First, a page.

While some people are struggling to attain the same level of focus and efficiency they had before the pandemic, others are actually seeing their productivity increase. We asked our Thrive community to share with us the small productivity-boosting strategies that have been helping them during this time, so we can all learn from their winning strategies. Which of these will you try?
Set timers for, well, everything
“Working from home during COVID-19 has allowed me to shift my focus and rethink my professional goals. One of my big professional goals is to write my fourth book. To break this huge goal into small chunks, I set a timer for 50 minutes, dedicated toward focused writing time. I also set timers to get up, move around, and walk to keep the creative juices flowing.”
—Sue Detweiler, bestselling author, speaker, and motivational coach, Dallas, TX
Stand up and stretch
“In order to keep productive throughout the pandemic when time seems a little warped, I stand up and stretch every time my computer freezes or takes a long time to load something. The movement is helpful when I’m generally moving less and it seems to keep technology frustrations at bay. The quick stretch helps me refocus my mind, and a few minutes away from my desk also helps.”
—Elyssa Desai, coach, London, U.K.
Give yourself mini deadlines
“I used to love working on big projects for six to twelve months, but since the pandemic, I have had a hard time doing so, since it feels like the goalposts are always moving. Instead, I have started to chunk my projects into four week cycles, and even further down so I have weekly goals. It has been a great motivator and has kept my anxious mind from worrying about why things might not work out. It has worked so well that this is a habit I am going to keep going forward.”
—Allison Venditti, career coach, Toronto, Ontario, Canada
Choose four main priorities each day
“On Sunday nights, I sit down with a glass of wine and plan out my week, setting attainable weekly goals that I want to complete by the following Friday. Each night, I look at those weekly goals and create four top priority tasks per day that will allow me to complete those goals by the end of the week. By doing this, I am able to easily focus on what I need to do, even with the distractions of having children home. Even on my craziest days, I know I can complete four tasks.”
—Belinda Ginter, certified emotional kinesiologist, Ontario, Canada
Get dressed for work
“What’s worked for me is dressing up for work, even though I’m working from my own bedroom. For some reason, I find it easier to focus in front of the computer and do some actual work when I look put together. I’ve been doing this for the past three weeks and I see significant improvement in my productivity levels. It puts me in a happier mood! Although, I do make sure to choose really breathable clothing to stay comfortable. I never thought that dressing up can have such a positive effect on my productivity.”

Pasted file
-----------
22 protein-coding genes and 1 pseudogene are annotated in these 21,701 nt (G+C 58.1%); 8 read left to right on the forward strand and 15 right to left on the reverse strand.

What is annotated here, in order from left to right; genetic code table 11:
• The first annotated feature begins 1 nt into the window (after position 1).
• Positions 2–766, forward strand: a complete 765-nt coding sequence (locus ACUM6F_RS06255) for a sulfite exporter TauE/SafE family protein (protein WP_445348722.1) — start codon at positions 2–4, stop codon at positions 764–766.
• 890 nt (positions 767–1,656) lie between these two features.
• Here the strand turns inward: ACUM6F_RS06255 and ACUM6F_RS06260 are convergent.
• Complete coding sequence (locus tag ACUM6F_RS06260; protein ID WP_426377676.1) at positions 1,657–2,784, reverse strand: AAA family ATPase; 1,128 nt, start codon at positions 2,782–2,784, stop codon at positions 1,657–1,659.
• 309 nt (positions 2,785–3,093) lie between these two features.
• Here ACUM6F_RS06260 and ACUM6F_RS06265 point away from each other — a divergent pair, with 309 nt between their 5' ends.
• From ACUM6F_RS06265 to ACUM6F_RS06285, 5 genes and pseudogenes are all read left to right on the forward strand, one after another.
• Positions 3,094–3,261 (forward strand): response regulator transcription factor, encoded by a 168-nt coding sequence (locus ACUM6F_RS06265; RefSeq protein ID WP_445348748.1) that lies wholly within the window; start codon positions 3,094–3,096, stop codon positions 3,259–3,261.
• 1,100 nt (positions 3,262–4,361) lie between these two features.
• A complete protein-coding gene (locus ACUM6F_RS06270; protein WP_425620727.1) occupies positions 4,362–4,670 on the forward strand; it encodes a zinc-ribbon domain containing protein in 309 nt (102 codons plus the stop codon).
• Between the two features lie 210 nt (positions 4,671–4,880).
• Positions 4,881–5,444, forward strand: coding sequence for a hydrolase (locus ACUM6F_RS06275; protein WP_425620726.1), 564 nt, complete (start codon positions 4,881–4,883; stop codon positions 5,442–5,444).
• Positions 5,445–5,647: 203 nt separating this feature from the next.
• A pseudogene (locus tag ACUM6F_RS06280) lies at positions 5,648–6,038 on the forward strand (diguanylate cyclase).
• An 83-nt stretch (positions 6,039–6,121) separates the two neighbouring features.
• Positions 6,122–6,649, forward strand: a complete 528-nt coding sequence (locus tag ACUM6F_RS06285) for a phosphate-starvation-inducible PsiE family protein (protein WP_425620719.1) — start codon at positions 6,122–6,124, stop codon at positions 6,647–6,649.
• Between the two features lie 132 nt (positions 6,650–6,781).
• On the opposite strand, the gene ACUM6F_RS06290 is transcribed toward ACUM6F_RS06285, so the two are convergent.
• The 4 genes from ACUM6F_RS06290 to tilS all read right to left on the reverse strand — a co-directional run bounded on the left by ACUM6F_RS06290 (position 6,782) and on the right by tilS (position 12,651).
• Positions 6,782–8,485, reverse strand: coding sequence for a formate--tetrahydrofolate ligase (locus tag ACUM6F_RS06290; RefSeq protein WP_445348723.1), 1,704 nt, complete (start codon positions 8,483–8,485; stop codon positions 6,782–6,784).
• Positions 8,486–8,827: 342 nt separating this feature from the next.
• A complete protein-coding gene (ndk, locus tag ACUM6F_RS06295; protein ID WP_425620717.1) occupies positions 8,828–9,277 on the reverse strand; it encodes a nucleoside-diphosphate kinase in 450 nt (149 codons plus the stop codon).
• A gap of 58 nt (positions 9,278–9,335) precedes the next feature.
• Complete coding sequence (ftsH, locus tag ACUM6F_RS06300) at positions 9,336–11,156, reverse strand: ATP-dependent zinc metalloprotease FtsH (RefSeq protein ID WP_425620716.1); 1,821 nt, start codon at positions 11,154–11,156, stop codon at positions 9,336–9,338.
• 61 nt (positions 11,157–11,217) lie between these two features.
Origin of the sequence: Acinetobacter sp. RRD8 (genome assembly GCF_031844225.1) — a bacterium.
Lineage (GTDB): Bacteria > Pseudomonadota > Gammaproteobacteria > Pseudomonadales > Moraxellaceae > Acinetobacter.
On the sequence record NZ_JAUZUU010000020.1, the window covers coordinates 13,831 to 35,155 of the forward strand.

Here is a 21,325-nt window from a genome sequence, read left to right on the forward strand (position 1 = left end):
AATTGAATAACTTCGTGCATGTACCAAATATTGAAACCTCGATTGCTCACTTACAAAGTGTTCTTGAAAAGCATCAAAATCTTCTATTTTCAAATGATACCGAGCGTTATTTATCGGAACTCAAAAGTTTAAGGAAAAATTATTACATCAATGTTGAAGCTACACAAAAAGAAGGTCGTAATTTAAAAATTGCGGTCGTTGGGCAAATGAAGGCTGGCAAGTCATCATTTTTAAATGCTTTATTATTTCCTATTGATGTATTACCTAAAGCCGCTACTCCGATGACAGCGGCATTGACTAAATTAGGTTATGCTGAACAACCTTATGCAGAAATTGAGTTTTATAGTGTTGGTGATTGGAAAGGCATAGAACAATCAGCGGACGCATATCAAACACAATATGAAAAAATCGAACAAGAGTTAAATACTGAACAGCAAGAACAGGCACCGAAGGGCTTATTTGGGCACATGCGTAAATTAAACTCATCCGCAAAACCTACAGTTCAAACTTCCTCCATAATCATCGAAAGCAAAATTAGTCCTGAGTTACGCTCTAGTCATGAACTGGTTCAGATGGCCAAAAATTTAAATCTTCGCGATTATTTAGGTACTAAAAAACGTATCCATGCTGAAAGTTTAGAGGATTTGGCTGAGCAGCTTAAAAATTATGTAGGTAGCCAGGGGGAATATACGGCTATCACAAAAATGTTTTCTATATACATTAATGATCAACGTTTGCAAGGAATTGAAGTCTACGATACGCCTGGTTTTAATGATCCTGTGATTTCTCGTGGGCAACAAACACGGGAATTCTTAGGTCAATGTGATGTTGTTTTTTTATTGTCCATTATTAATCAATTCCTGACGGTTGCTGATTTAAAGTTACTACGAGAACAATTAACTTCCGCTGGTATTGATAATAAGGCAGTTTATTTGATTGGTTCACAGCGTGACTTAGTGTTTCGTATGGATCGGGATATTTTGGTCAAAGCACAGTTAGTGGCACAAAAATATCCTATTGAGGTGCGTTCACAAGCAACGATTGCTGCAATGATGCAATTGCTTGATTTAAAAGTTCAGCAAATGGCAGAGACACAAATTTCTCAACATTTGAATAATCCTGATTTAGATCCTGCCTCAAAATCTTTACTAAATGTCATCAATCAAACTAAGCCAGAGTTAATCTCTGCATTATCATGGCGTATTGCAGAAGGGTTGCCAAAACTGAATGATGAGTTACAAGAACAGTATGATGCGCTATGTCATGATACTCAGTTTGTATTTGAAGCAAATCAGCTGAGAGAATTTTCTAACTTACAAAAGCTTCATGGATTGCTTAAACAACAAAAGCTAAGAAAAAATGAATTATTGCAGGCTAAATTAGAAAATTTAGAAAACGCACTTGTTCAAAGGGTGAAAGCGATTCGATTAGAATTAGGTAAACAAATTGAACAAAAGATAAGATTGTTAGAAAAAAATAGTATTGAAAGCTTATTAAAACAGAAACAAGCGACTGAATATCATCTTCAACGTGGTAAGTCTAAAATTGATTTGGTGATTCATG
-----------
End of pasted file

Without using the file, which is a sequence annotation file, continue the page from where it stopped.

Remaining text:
—Angela Nacpil, copywriter and freelancing coach, Philippines
Turn off email and phone notifications
“When I sit down to work on a task, I deliberately do not check my email before I start, and I make sure I turn off all notifications on my laptop and cell phone. I am very deliberate on what I want to achieve with my time. When I open my inbox, I risk taking my focus away from my priority to focus on what’s ‘urgent’ for others. I work for an hour on the task and then take a short break to recharge. Once I have completed what I needed to, I then allow myself to open my inbox and check my messages. This ensures that I do not become a self-interrupter, and I find that I can achieve incredible results in a short space of time without the constant notifications.”
—Lori Milner, author, speaker, trainer; Johannesburg, South Africa
Carve out a “power hour”
“Gretchen Rubin’s ‘Happiness’ podcast introduced me to the idea of giving yourself a ‘power hour.’ You carve out an hour during the week, and take that time to do all of the tasks that you didn’t get to otherwise. I actually do this power hour daily, early in my work day, to get all of my most important tasks and priorities accomplished before any distractions come my way.”
—Melissa Matthee, deputy CEO, Johannesburg, South Africa
Try a full-body breathing exercise
“With so many of us working from home, many find the house environment to be challenging to focus. Studies show that by bringing your attention to slowing down your exhale, your thoughts become more focused, your parasympathetic nervous system is switched on, and your emotions become more calm. To reset, sit in a comfortable position with your back straight, inhale through your nose for four counts, and while you exhale for eight counts, relax all of the muscles in your body. It helps to imagine a wave of relaxation flowing down your body from the top of your head to the soles of your feet. Repeat this exercise for five minutes whenever you feel unfocused.”
—Niraj Naik, founder of international school of breathwork Soma Breath, Koh Phangan, Thailand
Keep a “mindful calendar”
“I keep a mindful calendar, where I am not just filling the calendar with tasks, but giving myself time for self-care and recharging as well. This has been incredibly helpful in staying productive. It’s easy for me to be plugged into my laptop all day, so I make the conscious choice to shut down at the end of the workday, allowing myself to separate my work from my personal commitments. On weekends, I carve out ’no laptop’ time to read books and go for long walks.”
—Div Manickam, marketing influencer, Raleigh, NC
What small strategy helps you to stay focused and productive while at home? Share with us your tips in the comments.
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